Arizona signs RHP Aaron Heilman - True Cost: $4.63 - Grade: F+
True Cost Breakdown: Arizona signed Heilman to a one-year, $2MM contract as a Type B free agent who had turned down salary arbitration. Victor Wang's value of a Sandwich-round pick is $2.63MM.
This is no offense specifically to Heilman - and I truly mean that - but this move is downright inexplicable. It was inexplicable at the time the signing was announced, and has remained inexplicable ever since. Heilman finished with 0.1 fWAR in 2010, yet ranked as a Type B free agent due to a high total of innings pitched and a few handy saves he accumulated in an ill-fated attempt at closing games. Heilman declined Arizona's offer of arbitration and seemed headed out the door, and Arizona seemed fated to cash in with its second Sandwich-round pick - its fourth pick prior to the second round - in one of the deepest amateur draft classes in recent memory.
It was a fool-proof plan that only required another team to give Heilman some sort of major-league contract, which was a near-certainty given his reliability. Sure, I think there's value in the bulk innings that Heilman gave us in 2010, but it isn't more than $2.63MM worth of value, and that's exactly what the value of the compensation draft pick was going to be. It was almost as if former GM Josh Byrnes had this planned out from the beginning when he traded spare parts Ryne White (now out of affiliated baseball) and Scott Maine (a LOOGY at best who has been awful in the major leagues) to the Cubs for Heilman.
Then it all came crashing with one, well, inexplicable announcement. The D-backs had signed Heilman to a one-year, $2MM contract, and were going to give the right-hander a chance to win a spot in the team's starting rotation. WHAAAAA??!! The mind baffles, and Heilman's performance hasn't done anything to change that. He hurt himself in Spring Training trying to adjust to the starting role, which isn't particularly surprising given that he hasn't started a major league game since 2005. He tried to work through the injury, but clearly wasn't completely healthy, coughing up nine earned runs and three homers in his first 6.2 innings before going on the shelf in Mid-April. His 5.04 ERA since returning isn't good either, but he's suffered through a .342 BABIP in that span, so some of it might be bad luck.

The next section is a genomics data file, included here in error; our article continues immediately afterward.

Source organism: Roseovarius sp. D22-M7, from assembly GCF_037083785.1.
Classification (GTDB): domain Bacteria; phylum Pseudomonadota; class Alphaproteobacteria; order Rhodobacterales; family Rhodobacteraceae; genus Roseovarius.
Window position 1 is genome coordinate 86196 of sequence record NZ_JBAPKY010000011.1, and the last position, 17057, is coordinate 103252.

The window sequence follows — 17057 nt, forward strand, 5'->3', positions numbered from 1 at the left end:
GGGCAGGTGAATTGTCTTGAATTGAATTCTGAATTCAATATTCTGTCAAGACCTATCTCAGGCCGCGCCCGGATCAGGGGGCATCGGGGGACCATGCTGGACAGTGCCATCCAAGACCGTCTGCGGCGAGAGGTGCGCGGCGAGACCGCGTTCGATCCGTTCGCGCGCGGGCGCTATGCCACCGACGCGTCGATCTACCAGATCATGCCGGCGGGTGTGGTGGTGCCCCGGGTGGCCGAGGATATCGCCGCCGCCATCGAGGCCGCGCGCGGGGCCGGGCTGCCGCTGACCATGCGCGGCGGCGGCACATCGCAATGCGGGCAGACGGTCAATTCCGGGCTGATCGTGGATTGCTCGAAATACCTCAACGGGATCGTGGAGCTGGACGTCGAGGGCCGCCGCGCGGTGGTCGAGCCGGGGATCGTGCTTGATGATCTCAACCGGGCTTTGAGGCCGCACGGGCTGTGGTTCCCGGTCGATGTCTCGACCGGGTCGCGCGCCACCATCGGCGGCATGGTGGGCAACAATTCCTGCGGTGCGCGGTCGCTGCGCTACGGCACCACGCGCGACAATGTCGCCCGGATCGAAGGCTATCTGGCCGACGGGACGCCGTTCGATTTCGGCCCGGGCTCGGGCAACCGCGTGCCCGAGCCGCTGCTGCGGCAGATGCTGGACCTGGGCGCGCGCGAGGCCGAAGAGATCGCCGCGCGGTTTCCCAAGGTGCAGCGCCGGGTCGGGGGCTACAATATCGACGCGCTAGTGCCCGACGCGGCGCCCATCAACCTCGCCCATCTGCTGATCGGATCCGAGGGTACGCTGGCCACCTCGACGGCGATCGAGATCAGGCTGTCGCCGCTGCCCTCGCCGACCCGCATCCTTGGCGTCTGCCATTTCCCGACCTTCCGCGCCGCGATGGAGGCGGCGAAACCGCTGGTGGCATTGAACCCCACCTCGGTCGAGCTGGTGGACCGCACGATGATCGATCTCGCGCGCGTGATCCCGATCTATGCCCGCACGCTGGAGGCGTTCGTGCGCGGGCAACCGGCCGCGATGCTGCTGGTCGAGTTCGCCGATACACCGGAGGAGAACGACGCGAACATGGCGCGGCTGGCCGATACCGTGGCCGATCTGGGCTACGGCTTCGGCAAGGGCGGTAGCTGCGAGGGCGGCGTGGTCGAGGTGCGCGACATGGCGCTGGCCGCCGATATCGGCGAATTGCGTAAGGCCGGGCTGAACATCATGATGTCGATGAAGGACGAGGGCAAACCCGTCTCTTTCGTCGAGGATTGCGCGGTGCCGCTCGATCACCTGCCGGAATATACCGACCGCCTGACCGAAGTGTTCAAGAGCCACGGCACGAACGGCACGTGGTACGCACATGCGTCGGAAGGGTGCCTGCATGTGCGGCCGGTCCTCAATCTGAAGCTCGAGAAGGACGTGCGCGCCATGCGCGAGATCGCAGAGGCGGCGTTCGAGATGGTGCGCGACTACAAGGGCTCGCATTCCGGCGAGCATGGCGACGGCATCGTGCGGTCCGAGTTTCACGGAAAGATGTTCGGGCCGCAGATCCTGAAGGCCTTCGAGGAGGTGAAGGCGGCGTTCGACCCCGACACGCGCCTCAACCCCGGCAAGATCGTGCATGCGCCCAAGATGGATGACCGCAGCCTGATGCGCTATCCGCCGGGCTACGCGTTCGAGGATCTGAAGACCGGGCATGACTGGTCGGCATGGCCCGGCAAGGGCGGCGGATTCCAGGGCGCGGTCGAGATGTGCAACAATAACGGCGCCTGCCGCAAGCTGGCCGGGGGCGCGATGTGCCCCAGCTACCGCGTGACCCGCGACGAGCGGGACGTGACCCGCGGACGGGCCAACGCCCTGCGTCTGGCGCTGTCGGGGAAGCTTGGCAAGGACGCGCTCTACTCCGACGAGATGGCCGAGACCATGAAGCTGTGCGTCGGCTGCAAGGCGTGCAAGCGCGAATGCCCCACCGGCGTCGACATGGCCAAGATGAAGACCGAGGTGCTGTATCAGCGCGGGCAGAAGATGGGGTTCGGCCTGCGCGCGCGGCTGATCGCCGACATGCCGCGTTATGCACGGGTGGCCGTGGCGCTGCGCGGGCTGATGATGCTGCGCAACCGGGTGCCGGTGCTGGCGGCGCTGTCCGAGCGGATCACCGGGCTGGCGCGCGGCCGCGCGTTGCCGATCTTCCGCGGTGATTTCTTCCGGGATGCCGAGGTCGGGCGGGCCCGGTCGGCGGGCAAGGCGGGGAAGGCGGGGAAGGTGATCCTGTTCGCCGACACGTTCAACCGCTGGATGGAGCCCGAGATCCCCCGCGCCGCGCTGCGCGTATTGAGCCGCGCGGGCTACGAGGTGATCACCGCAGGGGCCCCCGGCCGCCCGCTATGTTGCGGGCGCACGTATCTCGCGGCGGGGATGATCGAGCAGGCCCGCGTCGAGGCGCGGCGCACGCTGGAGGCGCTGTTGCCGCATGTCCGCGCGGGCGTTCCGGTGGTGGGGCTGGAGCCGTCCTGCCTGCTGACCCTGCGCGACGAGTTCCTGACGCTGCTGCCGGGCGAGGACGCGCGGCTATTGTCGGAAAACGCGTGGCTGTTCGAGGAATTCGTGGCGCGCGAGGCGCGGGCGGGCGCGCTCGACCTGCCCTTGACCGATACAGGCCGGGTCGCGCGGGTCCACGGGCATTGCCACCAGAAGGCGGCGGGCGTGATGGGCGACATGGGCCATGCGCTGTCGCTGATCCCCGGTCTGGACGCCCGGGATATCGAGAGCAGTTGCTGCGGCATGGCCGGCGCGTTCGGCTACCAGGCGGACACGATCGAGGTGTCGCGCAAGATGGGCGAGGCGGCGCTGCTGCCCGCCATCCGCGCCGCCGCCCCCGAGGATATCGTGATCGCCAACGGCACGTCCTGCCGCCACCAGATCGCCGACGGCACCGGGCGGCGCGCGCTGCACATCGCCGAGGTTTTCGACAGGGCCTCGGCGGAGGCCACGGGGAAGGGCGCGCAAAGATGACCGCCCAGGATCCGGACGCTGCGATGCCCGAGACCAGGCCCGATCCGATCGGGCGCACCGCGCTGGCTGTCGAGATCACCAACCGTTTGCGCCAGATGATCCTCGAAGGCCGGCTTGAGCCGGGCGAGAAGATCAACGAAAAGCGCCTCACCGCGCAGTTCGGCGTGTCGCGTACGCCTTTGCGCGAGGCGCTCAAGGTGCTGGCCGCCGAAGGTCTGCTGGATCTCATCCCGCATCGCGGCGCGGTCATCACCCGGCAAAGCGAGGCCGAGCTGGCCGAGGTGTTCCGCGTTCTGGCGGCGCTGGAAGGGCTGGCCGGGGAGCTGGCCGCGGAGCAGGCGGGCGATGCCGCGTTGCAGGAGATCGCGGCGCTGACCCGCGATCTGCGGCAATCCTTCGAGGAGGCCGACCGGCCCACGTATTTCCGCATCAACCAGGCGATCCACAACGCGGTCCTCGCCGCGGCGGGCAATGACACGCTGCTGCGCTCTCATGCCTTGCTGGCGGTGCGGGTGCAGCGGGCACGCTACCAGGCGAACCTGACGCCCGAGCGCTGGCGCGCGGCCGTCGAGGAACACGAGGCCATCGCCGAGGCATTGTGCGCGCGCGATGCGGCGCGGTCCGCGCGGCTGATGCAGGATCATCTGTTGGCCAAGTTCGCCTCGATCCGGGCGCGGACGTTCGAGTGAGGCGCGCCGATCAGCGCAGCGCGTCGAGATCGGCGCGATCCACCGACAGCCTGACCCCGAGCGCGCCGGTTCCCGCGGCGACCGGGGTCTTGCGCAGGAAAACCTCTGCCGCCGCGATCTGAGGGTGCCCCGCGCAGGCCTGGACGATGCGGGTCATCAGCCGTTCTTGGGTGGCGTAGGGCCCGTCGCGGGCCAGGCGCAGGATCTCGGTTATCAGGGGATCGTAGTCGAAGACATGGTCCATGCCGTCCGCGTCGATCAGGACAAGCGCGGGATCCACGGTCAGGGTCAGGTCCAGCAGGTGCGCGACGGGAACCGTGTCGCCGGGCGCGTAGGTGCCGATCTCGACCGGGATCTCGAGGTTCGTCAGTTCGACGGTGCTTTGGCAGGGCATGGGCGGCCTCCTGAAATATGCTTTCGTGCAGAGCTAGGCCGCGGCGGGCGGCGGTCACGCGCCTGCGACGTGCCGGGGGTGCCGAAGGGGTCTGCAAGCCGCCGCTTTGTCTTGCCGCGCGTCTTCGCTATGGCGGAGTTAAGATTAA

Still, the first 6.2 innings still count, and Heilman has a 6.54 ERA and 4.91 FIP on the year, giving him -0.2 fWAR. Below-replacement-level production isn't exactly what you hope for when you give up $4.63MM of total cost to retain somebody. Not to mention the fact that "replacement-level" for Arizona's bullpen is probably higher than most big-league clubs, with solid arms like Kam Mickolio, Esmerling Vasquez, Bryan Shaw, and Ryan Cook patrolling the minor leagues. There's a legitimate chance that keeping Heilman on the roster in lieu of one of those relievers costs Arizona as much as half of a win over the course of the year, a shocking amount of value lost from keeping around a reliever.
However, the reason there's a '+' at the end of the grade rather than about five minuses is the fact that Heilman could still be a Type B free agent once again, since (I believe) the Elias ranking system uses the last three years worth of data, so Heilman's 5.21 ERA in 76 innings of work in 2008 is the season being replaced this year according to the Elias system, which Heilman ought to be able to reproduce this year even with the poor start. If Heilman indeed remains a Type B free agent, hopefully this time the team will know well enough to let him walk. It has to be noted, though, that there is a much larger risk next off-season that Heilman won't be given a major-league deal by one of the 29 non-Arizona teams, so the bonus to the grade provided by that designation is significantly diminished.